The Brooklyn Rail

DEC 12-JAN 13

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DEC 12-JAN 13 Issue

Re: Art Criticism Today

“Art criticism” covers an amorphous range of writing from intellectually ambitious essays—academic and otherwise—on aesthetic, cultural, and historical matters to hackwork for the popular press. It may be partisan, judgmental, interpretive, politically tendentious, or simply an instance of belles lettres.

My requisite for choosing to write on a body of work is that I find it of compelling interest, think I have or may have something significant to say beyond what has already been said, and want to call attention to it. (I don’t necessarily know what I have to say before beginning to write, which is one reason for doing it.) I try, beyond describing the work, to account for its vitality. A description that does not, in some way, communicate the work, convey an experience rather than giving a factual account that has no life. I am personally interested in articulating what is there and how it comes to be there. “What is there” can mean anything that is in the work: formally, expressively, inferentially, etc. Much postmodern and contemporary work is focused on social issues and therefore requires contextualization even in a short review. Other art calls for attention to its visual character and the sort of perceptual experience it affords.

A choice of art to be reviewed implicitly asserts its importance and contemporary relevance. By relevance I don’t mean the work’s being on the cusp of the moment, the latest phase within a historical construct. “Relevance” here could apply to work quite outside the general contemporary consensus.

I want my writing to be clear and comprehensible for any educated reader but am particularly aware of the artist as a reader, trying as I do to get inside the work at its formative level. Being a painter myself, I’m particularly sensitive to the optical experience, process and predicament of artworks. I think of my writing as in part a sort of conversation with the work and with the artist, a conversation that may include criticism but not criticism as a measure of rave-pass-fail. I don’t consider my function to be primarily an evaluator or corrector of the work.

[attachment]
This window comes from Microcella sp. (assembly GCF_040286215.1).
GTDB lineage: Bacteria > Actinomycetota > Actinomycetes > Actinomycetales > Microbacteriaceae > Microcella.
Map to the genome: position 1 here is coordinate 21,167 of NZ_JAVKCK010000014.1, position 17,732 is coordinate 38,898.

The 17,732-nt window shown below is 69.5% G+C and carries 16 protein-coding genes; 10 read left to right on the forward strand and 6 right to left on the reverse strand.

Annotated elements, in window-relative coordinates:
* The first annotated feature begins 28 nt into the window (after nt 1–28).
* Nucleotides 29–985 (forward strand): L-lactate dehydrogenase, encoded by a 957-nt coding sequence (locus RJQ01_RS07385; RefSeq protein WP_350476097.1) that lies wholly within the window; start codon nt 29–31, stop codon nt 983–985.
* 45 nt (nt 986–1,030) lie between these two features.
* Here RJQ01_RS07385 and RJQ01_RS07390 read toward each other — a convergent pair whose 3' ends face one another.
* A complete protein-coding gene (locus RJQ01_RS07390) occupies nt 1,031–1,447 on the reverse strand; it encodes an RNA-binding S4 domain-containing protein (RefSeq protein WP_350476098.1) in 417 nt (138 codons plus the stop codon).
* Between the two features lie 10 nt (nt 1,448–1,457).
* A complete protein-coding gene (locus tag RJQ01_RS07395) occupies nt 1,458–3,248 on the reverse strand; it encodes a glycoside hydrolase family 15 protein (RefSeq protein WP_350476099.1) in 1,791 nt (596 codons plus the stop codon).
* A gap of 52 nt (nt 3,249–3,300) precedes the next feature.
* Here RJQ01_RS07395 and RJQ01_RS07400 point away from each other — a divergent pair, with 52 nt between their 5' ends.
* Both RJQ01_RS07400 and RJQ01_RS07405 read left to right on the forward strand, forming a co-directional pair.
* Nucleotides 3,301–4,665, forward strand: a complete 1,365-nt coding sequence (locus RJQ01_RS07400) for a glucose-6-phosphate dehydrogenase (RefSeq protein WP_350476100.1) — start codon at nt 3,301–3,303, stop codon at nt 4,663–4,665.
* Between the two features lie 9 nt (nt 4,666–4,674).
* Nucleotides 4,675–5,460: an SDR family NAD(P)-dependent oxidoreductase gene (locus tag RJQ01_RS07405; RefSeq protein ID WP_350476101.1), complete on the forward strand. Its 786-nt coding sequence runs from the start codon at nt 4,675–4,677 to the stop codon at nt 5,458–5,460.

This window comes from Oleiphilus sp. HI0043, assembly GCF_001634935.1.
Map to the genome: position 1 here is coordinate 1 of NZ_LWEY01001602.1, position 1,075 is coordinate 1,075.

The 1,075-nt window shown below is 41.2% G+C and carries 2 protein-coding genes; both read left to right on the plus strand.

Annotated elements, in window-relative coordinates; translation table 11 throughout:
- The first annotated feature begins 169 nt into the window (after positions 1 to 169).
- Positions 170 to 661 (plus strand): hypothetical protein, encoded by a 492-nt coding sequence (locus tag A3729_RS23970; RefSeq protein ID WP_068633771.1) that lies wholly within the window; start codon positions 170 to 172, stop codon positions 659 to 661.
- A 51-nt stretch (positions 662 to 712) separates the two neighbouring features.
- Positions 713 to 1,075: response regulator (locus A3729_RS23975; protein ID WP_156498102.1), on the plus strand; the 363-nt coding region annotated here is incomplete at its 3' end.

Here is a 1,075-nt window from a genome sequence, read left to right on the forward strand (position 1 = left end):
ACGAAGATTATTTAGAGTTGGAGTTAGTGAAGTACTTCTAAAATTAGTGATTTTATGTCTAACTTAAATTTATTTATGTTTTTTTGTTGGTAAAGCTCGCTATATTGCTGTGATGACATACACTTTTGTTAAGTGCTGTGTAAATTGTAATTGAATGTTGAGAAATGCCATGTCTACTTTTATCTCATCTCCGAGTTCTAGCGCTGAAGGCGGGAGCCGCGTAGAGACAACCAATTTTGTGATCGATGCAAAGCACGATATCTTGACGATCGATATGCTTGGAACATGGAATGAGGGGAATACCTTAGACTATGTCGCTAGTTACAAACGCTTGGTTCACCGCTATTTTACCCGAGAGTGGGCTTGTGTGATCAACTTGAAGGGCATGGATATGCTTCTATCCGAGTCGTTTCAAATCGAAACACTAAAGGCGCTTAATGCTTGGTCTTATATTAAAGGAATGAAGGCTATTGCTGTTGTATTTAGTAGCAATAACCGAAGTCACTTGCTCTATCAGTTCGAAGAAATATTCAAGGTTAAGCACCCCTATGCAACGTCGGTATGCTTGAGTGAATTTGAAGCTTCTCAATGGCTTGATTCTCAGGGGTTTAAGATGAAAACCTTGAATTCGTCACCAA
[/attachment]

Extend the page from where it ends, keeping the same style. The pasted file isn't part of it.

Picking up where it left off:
(As a studio teacher I have asked students to write in the voice of the painting or series they are working on. That is, not their conscious ideas but the thoughts within the work itself. Not the kind of critical evaluation from outside made by teachers or peers, but the expressive voice of the painting. The result of an attempt to go inside the work is, or might be, part of a larger discussion that follows. As a writer I would not presume to interpret another’s work psychoanalytically, as though privy to his or her unconscious, an empathic response, as distinct from a purely objective one, can provide significant insights.)

The grace and effectiveness of the writing itself is crucial. Much writing, especially when it is theory driven, reads like school assignments, as though written by nobody. Ultimately the test of one’s writing may be the level of discourse that it exemplifies. If the writing has no character, why would anyone bother to read it?

The success of a review or an essay might be measured by how it motivates the reader to look again at the art.


Robert Berlind

ROBERT BERLIND is an art writer and professor emeritus at SUNY Purchase.


The Brooklyn Rail

DEC 12-JAN 13

All Issues